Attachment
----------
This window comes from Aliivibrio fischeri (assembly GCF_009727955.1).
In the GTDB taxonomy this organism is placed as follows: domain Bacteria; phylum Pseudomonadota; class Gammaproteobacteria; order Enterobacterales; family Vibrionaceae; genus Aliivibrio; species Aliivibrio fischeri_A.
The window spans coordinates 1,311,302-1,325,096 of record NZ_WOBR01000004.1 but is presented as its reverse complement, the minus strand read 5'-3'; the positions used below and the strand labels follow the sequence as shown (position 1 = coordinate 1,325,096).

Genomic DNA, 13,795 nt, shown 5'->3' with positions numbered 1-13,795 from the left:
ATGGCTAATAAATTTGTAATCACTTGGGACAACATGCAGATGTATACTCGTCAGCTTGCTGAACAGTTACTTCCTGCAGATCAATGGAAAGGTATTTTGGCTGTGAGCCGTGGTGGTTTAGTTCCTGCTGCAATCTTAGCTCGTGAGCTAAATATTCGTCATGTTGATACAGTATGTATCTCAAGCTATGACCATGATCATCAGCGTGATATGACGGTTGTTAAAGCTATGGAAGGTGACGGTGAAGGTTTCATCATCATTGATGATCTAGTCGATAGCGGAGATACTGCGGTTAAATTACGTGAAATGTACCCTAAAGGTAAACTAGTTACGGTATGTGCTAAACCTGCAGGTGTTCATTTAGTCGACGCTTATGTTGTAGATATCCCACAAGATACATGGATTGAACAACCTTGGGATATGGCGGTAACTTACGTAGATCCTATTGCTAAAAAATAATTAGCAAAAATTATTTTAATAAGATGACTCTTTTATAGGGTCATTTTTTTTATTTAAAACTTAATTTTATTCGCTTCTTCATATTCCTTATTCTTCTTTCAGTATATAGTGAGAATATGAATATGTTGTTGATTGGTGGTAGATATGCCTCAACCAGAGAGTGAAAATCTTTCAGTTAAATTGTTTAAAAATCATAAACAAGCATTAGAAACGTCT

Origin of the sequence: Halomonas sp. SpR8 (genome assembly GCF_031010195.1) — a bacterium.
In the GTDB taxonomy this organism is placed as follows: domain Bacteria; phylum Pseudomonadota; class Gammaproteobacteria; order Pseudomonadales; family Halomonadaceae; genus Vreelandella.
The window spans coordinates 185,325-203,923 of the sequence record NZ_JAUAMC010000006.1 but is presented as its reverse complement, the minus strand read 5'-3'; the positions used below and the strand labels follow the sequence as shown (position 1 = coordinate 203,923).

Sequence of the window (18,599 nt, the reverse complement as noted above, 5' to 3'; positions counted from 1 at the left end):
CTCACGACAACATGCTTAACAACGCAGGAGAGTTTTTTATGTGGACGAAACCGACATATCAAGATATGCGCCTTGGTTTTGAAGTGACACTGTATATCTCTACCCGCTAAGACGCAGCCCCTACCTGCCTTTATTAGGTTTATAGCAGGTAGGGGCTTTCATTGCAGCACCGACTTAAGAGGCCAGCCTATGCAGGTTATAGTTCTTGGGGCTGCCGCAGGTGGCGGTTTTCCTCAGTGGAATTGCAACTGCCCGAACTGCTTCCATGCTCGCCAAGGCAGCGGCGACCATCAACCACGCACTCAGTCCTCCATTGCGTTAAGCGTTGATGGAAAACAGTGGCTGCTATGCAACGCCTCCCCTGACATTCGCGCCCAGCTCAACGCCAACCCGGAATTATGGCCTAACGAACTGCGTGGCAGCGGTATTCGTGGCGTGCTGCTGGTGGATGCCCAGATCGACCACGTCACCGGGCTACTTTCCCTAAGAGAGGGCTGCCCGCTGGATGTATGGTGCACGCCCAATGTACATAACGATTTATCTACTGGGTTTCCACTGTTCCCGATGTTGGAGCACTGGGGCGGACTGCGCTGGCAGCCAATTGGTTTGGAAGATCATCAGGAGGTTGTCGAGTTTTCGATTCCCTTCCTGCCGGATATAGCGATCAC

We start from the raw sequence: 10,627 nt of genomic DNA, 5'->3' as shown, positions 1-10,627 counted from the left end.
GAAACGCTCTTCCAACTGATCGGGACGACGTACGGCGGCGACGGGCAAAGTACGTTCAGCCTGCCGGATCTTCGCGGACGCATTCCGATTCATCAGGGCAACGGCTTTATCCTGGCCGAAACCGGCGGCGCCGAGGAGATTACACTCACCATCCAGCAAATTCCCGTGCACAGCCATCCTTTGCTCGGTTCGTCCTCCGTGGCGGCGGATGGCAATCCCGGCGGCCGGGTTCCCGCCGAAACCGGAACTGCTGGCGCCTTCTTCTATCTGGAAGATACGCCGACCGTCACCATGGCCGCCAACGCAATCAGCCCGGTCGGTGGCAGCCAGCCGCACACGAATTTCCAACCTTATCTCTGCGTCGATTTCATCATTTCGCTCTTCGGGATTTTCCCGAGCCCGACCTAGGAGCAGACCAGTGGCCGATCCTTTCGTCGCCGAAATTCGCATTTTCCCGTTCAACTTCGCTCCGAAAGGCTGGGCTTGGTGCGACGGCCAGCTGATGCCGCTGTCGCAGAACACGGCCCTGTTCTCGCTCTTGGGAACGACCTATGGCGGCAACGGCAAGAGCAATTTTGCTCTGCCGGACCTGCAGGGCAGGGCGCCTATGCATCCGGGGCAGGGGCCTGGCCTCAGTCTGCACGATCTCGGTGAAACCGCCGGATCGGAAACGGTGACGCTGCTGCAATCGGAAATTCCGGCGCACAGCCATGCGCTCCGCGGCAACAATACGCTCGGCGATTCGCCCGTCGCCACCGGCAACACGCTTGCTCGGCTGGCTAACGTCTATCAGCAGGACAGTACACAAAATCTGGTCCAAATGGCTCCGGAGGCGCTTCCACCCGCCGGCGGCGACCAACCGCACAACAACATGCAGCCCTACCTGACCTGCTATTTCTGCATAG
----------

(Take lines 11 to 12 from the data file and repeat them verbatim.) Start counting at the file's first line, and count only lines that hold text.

We start from the raw sequence: 10,627 nt of genomic DNA, 5'->3' as shown, positions 1-10,627 counted from the left end.
GAAACGCTCTTCCAACTGATCGGGACGACGTACGGCGGCGACGGGCAAAGTACGTTCAGCCTGCCGGATCTTCGCGGACGCATTCCGATTCATCAGGGCAACGGCTTTATCCTGGCCGAAACCGGCGGCGCCGAGGAGATTACACTCACCATCCAGCAAATTCCCGTGCACAGCCATCCTTTGCTCGGTTCGTCCTCCGTGGCGGCGGATGGCAATCCCGGCGGCCGGGTTCCCGCCGAAACCGGAACTGCTGGCGCCTTCTTCTATCTGGAAGATACGCCGACCGTCACCATGGCCGCCAACGCAATCAGCCCGGTCGGTGGCAGCCAGCCGCACACGAATTTCCAACCTTATCTCTGCGTCGATTTCATCATTTCGCTCTTCGGGATTTTCCCGAGCCCGACCTAGGAGCAGACCAGTGGCCGATCCTTTCGTCGCCGAAATTCGCATTTTCCCGTTCAACTTCGCTCCGAAAGGCTGGGCTTGGTGCGACGGCCAGCTGATGCCGCTGTCGCAGAACACGGCCCTGTTCTCGCTCTTGGGAACGACCTATGGCGGCAACGGCAAGAGCAATTTTGCTCTGCCGGACCTGCAGGGCAGGGCGCCTATGCATCCGGGGCAGGGGCCTGGCCTCAGTCTGCACGATCTCGGTGAAACCGCCGGATCGGAAACGGTGACGCTGCTGCAATCGGAAATTCCGGCGCACAGCCATGCGCTCCGCGGCAACAATACGCTCGGCGATTCGCCCGTCGCCACCGGCAACACGCTTGCTCGGCTGGCTAACGTCTATCAGCAGGACAGTACACAAAATCTGGTCCAAATGGCTCCGGAGGCGCTTCCACCCGCCGGCGGCGACCAACCGCACAACAACATGCAGCCCTACCTGACCTGCTATTTCTGCATAG